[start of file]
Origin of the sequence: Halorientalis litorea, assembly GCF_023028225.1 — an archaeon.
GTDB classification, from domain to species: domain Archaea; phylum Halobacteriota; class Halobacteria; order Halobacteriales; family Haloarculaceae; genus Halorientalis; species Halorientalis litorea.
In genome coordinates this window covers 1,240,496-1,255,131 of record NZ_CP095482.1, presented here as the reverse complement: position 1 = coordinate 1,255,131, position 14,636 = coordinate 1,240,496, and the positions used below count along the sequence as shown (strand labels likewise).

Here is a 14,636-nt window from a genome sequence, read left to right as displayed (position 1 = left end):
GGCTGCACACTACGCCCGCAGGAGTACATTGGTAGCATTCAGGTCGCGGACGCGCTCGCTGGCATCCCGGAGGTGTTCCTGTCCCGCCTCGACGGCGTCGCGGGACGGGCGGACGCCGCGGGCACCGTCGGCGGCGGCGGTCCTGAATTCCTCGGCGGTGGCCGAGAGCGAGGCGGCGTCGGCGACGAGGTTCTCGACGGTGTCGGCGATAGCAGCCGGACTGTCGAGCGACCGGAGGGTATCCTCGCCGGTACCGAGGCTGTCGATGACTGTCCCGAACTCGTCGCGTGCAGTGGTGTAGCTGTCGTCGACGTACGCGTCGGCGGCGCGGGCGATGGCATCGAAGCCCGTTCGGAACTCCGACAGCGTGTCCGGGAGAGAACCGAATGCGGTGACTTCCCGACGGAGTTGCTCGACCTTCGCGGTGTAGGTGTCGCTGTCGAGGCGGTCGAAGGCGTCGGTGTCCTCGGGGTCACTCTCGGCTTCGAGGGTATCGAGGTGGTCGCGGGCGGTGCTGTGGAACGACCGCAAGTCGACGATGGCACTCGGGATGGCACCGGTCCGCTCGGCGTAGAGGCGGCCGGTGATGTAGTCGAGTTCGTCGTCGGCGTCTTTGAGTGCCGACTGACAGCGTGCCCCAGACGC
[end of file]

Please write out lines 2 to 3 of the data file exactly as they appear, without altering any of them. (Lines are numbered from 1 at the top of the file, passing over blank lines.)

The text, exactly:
GTDB classification, from domain to species: domain Archaea; phylum Halobacteriota; class Halobacteria; order Halobacteriales; family Haloarculaceae; genus Halorientalis; species Halorientalis litorea.
In genome coordinates this window covers 1,240,496-1,255,131 of record NZ_CP095482.1, presented here as the reverse complement: position 1 = coordinate 1,255,131, position 14,636 = coordinate 1,240,496, and the positions used below count along the sequence as shown (strand labels likewise).